The Re­vival­ist

Hav­ing breathed new life into clas­sic prop­er­ties in the Mid­west and the Caribbean, hip hote­lier Ben Weprin has a new vi­sion for New Or­leans.

Forbes - - Forbes Life - By ABRAM Brown

Res­ur­rec­tion is a time-hon­ored tra­di­tion in New Or­leans, and the city’s lat­est re­nais­sance is hap­pen­ing now at the Pontchar­train Ho­tel, a 106-room, 88-year-old property in the Gar­den Dis­trict. The fags above its awnings still droop and its Vene­tian-style plas­ter façade has faded from its for­mer glory. It’s what a Real­tor might mar­ket as a fxer-up­per, one with plenty of char­ac­ter. Back in the day the Man­ning fam­ily used to go to the Pontchar­train for hol­i­day din­ners, Archie suit­ing up his boys in jack­ets and ties. Ten­nessee Wil­liams lived in the ho­tel while writ­ing A Street­car Named De­sire; the city’s green trol­leys still rum­ble past on St. Charles Av­enue.

The man re­spon­si­ble for ren­o­vat­ing the Pontchar­train for a June 2016 open­ing couldn’t be more ex­cited at its po­ten­tial. “Dude, the history of New Or­leans is amaz­ing,” says 37-year-old Ben Weprin, wind­ing through the con­struc­tion con­sum­ing the ho­tel’s in­te­rior. “New Or­leans is just f--king cool. Lil Wayne grew up around here!”

Weprin, founder of Chicago-based AJ Cap­i­tal Part­ners—“aj” stands for “ad­ven­tur­ous jour­neys”—is one of the hottest young ho­tel de­vel­op­ers in the coun­try. He spe­cial­izes in buy­ing a run-down gem and giv­ing it a new shine, a task un­doubt­edly made eas­ier by his ir­re­press­ible mid­west­ern op­ti­mism. Armed with $800 mil­lion in eq­uity raised from the likes of bil­lion­aire John Pritzker, he has suc­cess­fully re­ju­ve­nated re­sorts and ho­tels in the Caribbean, Miami, Napa Val­ley and, of course, Chicago. AJ Cap­i­tal’s port­fo­lio con­tains 18 ho­tels, in­clud­ing the iconic Mal- li­ouhana in An­guilla and the more rea­son­ably priced Graduate ho­tels (up­scale lodg­ing in much-vis­ited col­lege towns). “He’s ag­gres­sive and knows what he wants,” says Pritzker, who was an ex­ec­u­tive at his fam­ily’s Hy­att Ho­tels be­fore launch­ing the Joie de Vivre, tom­mie, Alila and Thomp­son bou­tique ho­tels. “There’s no stop­ping Ben if he wants some­thing.”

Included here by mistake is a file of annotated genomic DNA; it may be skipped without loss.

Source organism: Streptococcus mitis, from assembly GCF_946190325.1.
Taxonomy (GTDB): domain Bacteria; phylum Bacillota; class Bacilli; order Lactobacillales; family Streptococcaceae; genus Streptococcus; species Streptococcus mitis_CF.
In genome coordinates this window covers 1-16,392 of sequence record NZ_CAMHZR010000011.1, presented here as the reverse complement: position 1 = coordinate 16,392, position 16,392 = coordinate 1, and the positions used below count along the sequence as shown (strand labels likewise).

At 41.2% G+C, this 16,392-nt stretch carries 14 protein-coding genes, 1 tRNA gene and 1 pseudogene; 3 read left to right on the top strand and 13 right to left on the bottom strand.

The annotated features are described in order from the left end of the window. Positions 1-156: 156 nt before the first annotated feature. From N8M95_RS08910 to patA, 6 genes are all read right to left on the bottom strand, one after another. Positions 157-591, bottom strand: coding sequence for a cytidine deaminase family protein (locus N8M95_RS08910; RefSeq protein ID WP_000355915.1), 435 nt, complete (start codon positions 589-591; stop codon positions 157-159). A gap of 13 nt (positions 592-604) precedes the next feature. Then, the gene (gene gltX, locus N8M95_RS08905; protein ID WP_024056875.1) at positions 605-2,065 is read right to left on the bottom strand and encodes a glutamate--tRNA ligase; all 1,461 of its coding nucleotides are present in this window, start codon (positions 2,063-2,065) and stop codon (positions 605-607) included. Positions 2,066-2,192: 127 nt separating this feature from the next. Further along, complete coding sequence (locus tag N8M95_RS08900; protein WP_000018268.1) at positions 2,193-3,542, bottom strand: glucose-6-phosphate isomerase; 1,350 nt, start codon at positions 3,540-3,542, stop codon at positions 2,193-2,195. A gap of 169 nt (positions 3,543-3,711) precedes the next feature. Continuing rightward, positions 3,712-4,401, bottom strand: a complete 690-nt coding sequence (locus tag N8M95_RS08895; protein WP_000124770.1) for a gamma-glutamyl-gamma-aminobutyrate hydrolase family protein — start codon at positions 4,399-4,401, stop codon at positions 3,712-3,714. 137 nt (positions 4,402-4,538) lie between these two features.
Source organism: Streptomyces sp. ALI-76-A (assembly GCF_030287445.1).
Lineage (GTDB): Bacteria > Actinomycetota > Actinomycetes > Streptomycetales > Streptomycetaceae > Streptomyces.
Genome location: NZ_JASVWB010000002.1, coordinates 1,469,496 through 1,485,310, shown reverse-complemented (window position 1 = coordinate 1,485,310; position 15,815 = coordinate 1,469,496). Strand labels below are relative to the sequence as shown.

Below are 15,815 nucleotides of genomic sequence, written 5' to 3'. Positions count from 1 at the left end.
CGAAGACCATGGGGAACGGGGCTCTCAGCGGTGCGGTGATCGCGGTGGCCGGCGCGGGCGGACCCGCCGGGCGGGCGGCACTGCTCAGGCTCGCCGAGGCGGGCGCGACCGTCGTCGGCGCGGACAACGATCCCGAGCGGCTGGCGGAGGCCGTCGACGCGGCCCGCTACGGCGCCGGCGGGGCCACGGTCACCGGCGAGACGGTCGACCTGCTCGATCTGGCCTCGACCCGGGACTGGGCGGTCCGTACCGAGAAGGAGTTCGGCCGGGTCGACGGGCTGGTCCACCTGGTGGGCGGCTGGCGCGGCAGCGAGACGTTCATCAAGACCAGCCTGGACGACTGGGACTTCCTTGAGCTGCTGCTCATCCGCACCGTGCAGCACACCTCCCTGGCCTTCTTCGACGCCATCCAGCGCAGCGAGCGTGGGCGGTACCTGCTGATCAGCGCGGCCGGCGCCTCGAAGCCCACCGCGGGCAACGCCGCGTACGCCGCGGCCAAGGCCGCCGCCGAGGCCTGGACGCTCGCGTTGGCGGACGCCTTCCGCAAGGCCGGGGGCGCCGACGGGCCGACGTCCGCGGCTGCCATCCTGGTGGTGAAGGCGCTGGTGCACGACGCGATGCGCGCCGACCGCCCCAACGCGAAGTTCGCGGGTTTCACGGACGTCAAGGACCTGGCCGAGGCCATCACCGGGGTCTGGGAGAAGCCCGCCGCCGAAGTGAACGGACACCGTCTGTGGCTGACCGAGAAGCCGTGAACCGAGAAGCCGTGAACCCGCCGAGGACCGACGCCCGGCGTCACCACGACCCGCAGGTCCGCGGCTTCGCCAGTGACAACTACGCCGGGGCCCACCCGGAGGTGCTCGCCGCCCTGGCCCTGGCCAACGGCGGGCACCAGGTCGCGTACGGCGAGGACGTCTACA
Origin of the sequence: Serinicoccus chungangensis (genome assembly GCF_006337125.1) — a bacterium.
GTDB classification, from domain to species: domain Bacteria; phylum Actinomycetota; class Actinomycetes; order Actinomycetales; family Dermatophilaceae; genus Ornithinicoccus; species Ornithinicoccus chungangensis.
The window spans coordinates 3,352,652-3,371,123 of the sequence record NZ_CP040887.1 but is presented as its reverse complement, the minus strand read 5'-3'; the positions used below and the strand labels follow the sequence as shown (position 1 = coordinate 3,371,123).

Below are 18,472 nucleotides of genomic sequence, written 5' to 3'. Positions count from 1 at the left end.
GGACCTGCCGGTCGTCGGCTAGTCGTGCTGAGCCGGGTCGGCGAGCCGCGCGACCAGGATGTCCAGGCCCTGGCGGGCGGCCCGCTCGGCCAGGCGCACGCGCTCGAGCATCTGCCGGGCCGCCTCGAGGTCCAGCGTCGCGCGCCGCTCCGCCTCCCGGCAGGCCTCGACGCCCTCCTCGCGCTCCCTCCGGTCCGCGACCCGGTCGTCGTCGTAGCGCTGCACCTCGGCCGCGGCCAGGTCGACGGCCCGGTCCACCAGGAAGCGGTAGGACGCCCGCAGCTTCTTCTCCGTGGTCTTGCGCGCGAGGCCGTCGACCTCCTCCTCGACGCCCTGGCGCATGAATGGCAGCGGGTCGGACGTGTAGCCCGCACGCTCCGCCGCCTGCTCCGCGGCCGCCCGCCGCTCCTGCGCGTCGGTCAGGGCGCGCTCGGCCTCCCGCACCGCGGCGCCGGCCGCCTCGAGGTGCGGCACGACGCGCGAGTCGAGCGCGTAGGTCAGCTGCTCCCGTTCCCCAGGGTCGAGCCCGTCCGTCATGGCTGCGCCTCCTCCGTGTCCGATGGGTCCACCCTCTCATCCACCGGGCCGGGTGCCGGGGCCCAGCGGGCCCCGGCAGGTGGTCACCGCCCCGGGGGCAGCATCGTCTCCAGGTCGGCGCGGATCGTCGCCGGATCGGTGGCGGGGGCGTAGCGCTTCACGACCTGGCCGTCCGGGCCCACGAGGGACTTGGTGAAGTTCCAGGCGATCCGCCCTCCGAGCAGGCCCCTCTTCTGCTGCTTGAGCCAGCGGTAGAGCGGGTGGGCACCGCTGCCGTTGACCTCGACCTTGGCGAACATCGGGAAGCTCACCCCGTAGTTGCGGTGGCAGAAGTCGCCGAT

Weprin needed to think that way when he got started—in the fourth quar­ter of 2008 (the char­ac­ters “Q408” par­tially form AJ Cap­i­tal’s of­cial logo). Af­ter work­ing as a real es­tate bro­ker and for Chicago de­vel­oper and restau­ra­teur Larry Levy, Weprin set out to raise his own cap­i­tal to buy lux­ury re­sorts, fgur­ing the crash would make them less ex­pen­sive. And if the prop­er­ties had the right prove­nance, he reck­oned, peo­ple would even­tu­ally re­turn. He scraped to­gether funds from “who­ever would in­vest in me,” he says, even hit­ting up his child­hood der­ma­tol­o­gist (who con­trib­uted a small amount).

Much of Weprin’s time has been spent in Chicago. There he has ren­o­vated and re­opened three ho­tels: the Soho House Chicago, Ho­tel Lin­coln and the Chicago Ath­letic As­so­ci­a­tion, which as its name sug­gests was once a pri­vate men’s club. He has a schmaltzy line about what he does—“we’re not own­ers; we’re stew­ards”—but he does tend to look at a new property with a preser­va­tion archi-

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